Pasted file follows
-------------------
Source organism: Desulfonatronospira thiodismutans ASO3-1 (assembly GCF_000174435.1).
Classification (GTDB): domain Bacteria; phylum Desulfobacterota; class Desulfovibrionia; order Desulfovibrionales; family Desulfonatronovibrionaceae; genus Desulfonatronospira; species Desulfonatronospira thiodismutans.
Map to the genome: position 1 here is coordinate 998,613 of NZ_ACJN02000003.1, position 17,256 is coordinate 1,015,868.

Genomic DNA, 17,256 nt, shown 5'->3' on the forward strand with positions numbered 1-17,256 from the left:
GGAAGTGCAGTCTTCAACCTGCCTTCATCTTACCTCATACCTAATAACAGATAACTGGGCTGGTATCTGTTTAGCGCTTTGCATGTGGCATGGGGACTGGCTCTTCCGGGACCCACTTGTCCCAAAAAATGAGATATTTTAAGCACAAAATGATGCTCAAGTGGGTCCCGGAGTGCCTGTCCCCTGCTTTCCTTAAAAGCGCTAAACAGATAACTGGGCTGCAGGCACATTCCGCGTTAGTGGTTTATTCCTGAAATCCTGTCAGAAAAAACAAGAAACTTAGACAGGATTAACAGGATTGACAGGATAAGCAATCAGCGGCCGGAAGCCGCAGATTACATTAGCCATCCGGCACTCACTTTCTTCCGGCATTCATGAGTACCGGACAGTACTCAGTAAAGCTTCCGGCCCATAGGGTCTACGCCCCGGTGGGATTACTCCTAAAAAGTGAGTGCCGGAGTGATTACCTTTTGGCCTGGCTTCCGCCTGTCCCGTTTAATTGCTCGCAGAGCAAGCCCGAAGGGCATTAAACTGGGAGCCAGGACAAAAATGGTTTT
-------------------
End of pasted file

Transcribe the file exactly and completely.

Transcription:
Source organism: Desulfonatronospira thiodismutans ASO3-1 (assembly GCF_000174435.1).
Classification (GTDB): domain Bacteria; phylum Desulfobacterota; class Desulfovibrionia; order Desulfovibrionales; family Desulfonatronovibrionaceae; genus Desulfonatronospira; species Desulfonatronospira thiodismutans.
Map to the genome: position 1 here is coordinate 998,613 of NZ_ACJN02000003.1, position 17,256 is coordinate 1,015,868.

Genomic DNA, 17,256 nt, shown 5'->3' on the forward strand with positions numbered 1-17,256 from the left:
GGAAGTGCAGTCTTCAACCTGCCTTCATCTTACCTCATACCTAATAACAGATAACTGGGCTGGTATCTGTTTAGCGCTTTGCATGTGGCATGGGGACTGGCTCTTCCGGGACCCACTTGTCCCAAAAAATGAGATATTTTAAGCACAAAATGATGCTCAAGTGGGTCCCGGAGTGCCTGTCCCCTGCTTTCCTTAAAAGCGCTAAACAGATAACTGGGCTGCAGGCACATTCCGCGTTAGTGGTTTATTCCTGAAATCCTGTCAGAAAAAACAAGAAACTTAGACAGGATTAACAGGATTGACAGGATAAGCAATCAGCGGCCGGAAGCCGCAGATTACATTAGCCATCCGGCACTCACTTTCTTCCGGCATTCATGAGTACCGGACAGTACTCAGTAAAGCTTCCGGCCCATAGGGTCTACGCCCCGGTGGGATTACTCCTAAAAAGTGAGTGCCGGAGTGATTACCTTTTGGCCTGGCTTCCGCCTGTCCCGTTTAATTGCTCGCAGAGCAAGCCCGAAGGGCATTAAACTGGGAGCCAGGACAAAAATGGTTTT